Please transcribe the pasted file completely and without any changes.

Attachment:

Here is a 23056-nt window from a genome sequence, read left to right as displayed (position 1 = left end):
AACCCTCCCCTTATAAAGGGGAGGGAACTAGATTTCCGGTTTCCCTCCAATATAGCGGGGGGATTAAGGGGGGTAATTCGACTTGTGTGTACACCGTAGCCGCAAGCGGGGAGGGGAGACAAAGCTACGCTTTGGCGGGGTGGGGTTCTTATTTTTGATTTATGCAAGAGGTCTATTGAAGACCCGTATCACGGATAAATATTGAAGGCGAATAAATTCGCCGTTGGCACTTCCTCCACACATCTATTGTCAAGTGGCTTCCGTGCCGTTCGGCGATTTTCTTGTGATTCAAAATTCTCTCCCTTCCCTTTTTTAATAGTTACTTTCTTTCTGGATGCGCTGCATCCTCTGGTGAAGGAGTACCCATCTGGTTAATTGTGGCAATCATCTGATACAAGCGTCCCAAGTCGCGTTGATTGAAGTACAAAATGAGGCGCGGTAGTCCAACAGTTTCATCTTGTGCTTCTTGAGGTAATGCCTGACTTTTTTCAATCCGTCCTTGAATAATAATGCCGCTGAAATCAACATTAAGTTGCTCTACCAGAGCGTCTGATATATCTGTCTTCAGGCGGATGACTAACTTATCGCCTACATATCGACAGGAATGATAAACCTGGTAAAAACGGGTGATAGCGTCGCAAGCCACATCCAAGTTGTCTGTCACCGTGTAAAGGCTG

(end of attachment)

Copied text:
Here is a 23056-nt window from a genome sequence, read left to right as displayed (position 1 = left end):
AACCCTCCCCTTATAAAGGGGAGGGAACTAGATTTCCGGTTTCCCTCCAATATAGCGGGGGGATTAAGGGGGGTAATTCGACTTGTGTGTACACCGTAGCCGCAAGCGGGGAGGGGAGACAAAGCTACGCTTTGGCGGGGTGGGGTTCTTATTTTTGATTTATGCAAGAGGTCTATTGAAGACCCGTATCACGGATAAATATTGAAGGCGAATAAATTCGCCGTTGGCACTTCCTCCACACATCTATTGTCAAGTGGCTTCCGTGCCGTTCGGCGATTTTCTTGTGATTCAAAATTCTCTCCCTTCCCTTTTTTAATAGTTACTTTCTTTCTGGATGCGCTGCATCCTCTGGTGAAGGAGTACCCATCTGGTTAATTGTGGCAATCATCTGATACAAGCGTCCCAAGTCGCGTTGATTGAAGTACAAAATGAGGCGCGGTAGTCCAACAGTTTCATCTTGTGCTTCTTGAGGTAATGCCTGACTTTTTTCAATCCGTCCTTGAATAATAATGCCGCTGAAATCAACATTAAGTTGCTCTACCAGAGCGTCTGATATATCTGTCTTCAGGCGGATGACTAACTTATCGCCTACATATCGACAGGAATGATAAACCTGGTAAAAACGGGTGATAGCGTCGCAAGCCACATCCAAGTTGTCTGTCACCGTGTAAAGGCTG